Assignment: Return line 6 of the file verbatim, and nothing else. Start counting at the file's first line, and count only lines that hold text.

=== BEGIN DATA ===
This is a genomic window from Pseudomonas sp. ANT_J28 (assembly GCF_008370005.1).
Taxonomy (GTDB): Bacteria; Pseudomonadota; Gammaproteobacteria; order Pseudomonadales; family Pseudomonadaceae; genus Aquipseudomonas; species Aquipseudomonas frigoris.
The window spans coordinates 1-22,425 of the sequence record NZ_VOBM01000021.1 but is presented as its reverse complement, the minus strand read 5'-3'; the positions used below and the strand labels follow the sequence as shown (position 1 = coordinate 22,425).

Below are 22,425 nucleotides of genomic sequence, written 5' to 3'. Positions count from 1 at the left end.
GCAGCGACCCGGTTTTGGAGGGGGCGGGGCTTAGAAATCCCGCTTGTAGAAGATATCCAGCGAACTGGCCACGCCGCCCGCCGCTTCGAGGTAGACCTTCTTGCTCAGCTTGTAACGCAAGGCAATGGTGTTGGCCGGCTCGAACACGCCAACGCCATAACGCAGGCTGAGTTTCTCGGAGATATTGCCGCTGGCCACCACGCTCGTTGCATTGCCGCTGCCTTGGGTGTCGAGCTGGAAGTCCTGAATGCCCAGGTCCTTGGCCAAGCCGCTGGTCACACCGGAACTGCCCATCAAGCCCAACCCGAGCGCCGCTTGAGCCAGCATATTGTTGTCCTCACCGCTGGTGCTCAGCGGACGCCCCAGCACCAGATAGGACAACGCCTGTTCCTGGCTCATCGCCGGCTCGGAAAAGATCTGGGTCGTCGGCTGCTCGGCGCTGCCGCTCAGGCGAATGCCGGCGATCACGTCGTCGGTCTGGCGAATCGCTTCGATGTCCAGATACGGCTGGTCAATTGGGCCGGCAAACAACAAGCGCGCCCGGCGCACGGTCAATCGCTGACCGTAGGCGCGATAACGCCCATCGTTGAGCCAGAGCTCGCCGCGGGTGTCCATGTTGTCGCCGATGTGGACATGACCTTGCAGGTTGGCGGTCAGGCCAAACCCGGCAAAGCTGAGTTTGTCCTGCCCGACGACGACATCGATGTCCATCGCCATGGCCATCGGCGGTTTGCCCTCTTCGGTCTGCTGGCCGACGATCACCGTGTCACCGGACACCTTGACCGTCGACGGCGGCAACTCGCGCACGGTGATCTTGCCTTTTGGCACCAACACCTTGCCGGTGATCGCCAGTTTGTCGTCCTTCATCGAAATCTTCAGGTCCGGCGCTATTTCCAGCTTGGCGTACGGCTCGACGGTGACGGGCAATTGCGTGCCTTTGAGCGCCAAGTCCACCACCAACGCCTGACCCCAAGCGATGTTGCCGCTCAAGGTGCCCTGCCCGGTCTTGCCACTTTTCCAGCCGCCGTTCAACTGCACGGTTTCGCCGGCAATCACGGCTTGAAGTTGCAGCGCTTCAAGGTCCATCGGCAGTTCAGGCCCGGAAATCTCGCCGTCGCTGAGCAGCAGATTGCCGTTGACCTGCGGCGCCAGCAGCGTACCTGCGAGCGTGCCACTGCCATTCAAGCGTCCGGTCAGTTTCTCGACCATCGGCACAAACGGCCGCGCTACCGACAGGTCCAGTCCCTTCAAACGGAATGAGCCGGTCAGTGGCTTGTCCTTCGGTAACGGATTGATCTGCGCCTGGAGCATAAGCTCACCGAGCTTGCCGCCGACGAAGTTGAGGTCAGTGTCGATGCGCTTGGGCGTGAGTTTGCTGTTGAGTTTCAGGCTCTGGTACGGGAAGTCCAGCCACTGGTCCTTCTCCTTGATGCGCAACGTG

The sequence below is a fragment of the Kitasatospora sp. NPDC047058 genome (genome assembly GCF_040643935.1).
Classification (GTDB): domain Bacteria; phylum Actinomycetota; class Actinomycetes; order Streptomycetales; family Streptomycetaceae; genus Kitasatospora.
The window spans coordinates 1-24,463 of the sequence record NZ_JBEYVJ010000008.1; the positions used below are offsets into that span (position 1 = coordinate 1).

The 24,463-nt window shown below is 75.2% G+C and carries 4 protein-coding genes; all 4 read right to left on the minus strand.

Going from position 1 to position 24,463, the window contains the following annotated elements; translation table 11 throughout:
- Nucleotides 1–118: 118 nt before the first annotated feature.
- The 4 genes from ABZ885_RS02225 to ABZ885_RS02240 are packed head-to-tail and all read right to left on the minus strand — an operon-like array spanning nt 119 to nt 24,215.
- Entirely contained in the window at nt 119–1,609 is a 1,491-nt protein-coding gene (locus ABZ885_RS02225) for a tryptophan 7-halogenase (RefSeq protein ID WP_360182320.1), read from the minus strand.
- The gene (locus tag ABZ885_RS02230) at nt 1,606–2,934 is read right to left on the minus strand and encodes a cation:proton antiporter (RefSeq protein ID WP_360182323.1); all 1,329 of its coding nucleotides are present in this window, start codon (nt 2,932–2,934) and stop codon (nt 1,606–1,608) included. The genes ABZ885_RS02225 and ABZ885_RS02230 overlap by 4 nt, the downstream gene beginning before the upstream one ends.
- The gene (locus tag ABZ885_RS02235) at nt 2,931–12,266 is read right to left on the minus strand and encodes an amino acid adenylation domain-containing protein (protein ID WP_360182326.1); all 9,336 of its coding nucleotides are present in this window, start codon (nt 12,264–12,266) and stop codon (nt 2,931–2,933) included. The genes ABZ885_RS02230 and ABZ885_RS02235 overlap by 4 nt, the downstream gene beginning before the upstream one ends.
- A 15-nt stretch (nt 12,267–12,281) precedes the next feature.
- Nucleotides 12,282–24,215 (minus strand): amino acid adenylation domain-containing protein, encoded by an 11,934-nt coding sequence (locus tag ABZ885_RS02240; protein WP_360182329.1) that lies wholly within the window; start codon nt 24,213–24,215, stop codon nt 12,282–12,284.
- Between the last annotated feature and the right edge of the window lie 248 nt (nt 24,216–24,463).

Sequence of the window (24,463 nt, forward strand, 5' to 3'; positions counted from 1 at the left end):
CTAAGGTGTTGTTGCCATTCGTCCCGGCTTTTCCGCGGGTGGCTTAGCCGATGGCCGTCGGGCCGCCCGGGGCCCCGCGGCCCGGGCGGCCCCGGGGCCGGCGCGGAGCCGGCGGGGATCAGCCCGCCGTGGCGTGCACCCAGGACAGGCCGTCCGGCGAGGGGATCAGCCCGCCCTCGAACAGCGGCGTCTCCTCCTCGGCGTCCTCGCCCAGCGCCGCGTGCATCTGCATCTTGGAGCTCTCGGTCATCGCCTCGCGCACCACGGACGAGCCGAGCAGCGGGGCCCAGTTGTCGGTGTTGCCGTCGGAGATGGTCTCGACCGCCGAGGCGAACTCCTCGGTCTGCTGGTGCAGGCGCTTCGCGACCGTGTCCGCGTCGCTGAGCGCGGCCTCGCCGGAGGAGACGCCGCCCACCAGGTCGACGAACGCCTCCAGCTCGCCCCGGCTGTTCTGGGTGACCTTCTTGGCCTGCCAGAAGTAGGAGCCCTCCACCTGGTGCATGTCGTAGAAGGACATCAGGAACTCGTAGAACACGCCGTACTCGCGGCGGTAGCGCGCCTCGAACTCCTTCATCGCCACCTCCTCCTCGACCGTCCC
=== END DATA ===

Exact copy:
The sequence below is a fragment of the Kitasatospora sp. NPDC047058 genome (genome assembly GCF_040643935.1).